I would suggest you take John up on his offer to help, if your machine vendor has no interest in taking care of the issue. Rewriting a post for AlphaCAM really can be a royal PITA for most. The consequences of incorrectly writing the post can be brutal. However, for someone familiar with both the AlphaCAM system, and your particular machine, it is fairly straightforward, if somewhat tedious.

If you choose to modify the post yourself, make sure you save the working copy somewhere safe, before making changes. Then, you will want to go through the help files, from AlphaEDIT, not from AlphaCAM, and print out most of the related subjects. Including user variables, $numbers, Assignments and Conditionals, and any others that appear applicable. I suggest you spend a couple of hours just cruising through the Help topics. The post generally follows classic computer programming construction, but many of the features are limited in scope. Specifically, you cannot nest constructs, and variable assignments are a bit crude. Branching is a little confusing because you can branch only within each section (with one exception in section $5, executing a file, see $store, $run, $recall), so you could use the same "goto" label in every section without the expected execution error.

AlphaCAM does have one feature regarding the post that seems to get some people really excited, and that is that you can have the post written in Microsoft Visual Basic. It still calls the regular post, but the Post outputs to the VBA application which in turn can do all manner of manipulations, eye candy, and other such stuff, recall the masticated data back into the Post, and output the digested NC code, smelling like roses, if your VBA post is right, otherwise it may be less... palatable.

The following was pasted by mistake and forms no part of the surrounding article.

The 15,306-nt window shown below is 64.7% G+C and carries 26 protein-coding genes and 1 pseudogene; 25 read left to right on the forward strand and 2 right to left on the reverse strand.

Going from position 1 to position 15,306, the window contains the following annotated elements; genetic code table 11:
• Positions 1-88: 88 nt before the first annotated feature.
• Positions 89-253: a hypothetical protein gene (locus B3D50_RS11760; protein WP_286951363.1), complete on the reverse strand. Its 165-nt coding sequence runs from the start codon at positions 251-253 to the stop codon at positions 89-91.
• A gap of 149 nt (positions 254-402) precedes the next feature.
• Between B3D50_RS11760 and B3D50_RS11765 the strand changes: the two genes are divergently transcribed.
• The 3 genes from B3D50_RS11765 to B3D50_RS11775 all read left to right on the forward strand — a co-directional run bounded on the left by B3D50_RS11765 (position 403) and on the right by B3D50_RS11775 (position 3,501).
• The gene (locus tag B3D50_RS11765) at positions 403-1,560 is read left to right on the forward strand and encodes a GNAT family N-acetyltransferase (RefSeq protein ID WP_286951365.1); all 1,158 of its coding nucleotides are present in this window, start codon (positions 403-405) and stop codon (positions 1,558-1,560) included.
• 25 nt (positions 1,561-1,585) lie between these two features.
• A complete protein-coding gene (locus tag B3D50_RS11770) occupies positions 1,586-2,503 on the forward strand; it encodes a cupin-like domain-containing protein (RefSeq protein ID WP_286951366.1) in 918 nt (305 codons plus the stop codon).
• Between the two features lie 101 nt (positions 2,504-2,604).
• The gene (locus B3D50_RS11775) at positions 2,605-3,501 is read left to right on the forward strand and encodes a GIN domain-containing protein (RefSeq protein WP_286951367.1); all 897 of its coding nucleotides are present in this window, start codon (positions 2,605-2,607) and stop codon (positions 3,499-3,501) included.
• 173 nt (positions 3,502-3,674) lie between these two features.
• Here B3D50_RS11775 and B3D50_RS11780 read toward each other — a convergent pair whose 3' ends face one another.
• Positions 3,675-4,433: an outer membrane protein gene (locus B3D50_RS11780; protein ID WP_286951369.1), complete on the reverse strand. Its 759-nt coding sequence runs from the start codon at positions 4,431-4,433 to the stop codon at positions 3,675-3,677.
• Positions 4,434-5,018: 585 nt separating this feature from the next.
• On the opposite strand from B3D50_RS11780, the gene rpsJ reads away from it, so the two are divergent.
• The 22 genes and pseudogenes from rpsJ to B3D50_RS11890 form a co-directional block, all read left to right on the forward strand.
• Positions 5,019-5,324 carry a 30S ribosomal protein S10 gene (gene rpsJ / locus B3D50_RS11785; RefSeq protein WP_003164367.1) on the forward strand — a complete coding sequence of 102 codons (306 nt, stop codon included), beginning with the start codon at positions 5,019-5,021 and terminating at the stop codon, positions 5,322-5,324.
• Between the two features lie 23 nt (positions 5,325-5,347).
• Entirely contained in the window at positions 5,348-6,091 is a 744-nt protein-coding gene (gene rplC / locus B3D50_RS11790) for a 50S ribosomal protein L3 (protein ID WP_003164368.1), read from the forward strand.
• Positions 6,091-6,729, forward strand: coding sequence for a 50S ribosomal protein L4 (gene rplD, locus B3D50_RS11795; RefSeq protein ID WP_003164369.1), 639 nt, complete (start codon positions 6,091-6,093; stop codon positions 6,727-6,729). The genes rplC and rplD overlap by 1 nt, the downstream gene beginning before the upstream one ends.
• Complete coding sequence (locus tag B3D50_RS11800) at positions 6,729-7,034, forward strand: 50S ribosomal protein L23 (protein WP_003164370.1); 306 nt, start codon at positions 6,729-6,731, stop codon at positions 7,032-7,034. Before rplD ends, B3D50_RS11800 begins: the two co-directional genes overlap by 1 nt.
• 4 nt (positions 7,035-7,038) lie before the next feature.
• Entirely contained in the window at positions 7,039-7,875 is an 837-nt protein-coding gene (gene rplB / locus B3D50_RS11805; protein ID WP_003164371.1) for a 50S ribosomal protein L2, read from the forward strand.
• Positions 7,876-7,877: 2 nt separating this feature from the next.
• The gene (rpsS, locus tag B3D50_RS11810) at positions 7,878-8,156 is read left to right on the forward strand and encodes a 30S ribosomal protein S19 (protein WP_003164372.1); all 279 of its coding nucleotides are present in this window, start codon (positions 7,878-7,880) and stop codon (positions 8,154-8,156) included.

Have you checked the actual travel limits of your Heian? It's quite possible that you simply don't have enough travel on the machine to accommodate your particular nest. Either that or you need to modify your nesting settings to accommodate your machine limits.

Take a look at your "Gap at sheet edge". It's quite possible that, even after having reset your G54 to the left-most machine limit, lead-in/out moves maybe even further past that point and cause an overtravel.

After having used FANUC controls for well over 15 years I can tell you editing a post to output hard-machine coordinates is just plain foolish. What you have already done is exactly correct.




From the original questioner:
I had to study the machine manual just to understand your suggestions, but I got it working! My problem was that I did not change all 4 work offsets (G54 thru G57) corresponding with each of 4 router heads.

Next task would be to change existing programs drawn on 3rd quadrant to 1st quadrant to work with new work offset.



The comments below were added after this Forum discussion was archived as a Knowledge Base article (add your comment).

Comment from contributor A:
It is very easy to modify your Post in AlphaCam. Modify all your Zero Points and offsets. That way, every time you proccess a program all your points will be correct, no second guessing. You can also change your user prompts so if you do change your head offsets manually you can easily change it.



Comment from contributor D:
What I have done to fix this problem in the past is let ACam create the nest. Before you output code, replace the yellow nest sheet with a new geometry and set the work volume and material size. Move everything to the correct quadrant then output the code. In your case, grab the upper RH corner of the sheet move to 0,0. This should give you code that is X-Y-. All of your tooling information should remain the same.